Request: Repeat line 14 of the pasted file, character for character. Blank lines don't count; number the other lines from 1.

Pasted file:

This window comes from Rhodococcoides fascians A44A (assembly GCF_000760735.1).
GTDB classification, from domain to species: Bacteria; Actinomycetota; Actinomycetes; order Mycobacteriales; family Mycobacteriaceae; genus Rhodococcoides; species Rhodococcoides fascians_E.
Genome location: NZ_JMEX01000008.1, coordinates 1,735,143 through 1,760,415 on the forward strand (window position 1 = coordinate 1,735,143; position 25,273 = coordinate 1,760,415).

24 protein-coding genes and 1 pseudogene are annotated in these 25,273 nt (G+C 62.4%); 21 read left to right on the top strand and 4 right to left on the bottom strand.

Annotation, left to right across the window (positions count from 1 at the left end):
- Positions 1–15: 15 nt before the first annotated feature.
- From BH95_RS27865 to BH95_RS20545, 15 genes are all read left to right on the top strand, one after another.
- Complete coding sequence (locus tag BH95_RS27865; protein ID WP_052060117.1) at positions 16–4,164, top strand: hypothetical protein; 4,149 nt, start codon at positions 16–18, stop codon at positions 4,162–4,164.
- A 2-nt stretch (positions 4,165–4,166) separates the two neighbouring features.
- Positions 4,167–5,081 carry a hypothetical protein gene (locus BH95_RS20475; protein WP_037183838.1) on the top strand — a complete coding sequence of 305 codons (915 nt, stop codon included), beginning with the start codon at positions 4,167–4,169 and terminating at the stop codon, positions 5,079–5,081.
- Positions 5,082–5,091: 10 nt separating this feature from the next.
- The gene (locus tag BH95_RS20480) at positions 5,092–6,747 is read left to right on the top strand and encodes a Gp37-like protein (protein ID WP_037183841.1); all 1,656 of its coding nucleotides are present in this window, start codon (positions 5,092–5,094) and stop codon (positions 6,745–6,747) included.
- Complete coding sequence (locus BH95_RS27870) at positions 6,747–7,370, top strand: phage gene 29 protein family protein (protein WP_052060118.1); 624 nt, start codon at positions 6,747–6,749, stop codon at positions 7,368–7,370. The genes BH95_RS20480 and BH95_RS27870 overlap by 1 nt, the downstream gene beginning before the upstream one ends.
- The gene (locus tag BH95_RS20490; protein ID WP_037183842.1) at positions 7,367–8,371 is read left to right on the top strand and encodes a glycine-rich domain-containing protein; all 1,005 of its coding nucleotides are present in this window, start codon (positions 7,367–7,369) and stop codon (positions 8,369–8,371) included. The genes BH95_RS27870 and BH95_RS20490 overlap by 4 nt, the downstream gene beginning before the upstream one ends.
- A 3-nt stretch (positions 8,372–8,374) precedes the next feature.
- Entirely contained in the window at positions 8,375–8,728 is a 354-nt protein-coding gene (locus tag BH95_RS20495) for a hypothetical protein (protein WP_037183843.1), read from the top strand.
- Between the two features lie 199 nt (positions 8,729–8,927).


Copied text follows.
- The gene (locus tag BH95_RS20490; protein ID WP_037183842.1) at positions 7,367–8,371 is read left to right on the top strand and encodes a glycine-rich domain-containing protein; all 1,005 of its coding nucleotides are present in this window, start codon (positions 7,367–7,369) and stop codon (positions 8,369–8,371) included. The genes BH95_RS27870 and BH95_RS20490 overlap by 4 nt, the downstream gene beginning before the upstream one ends.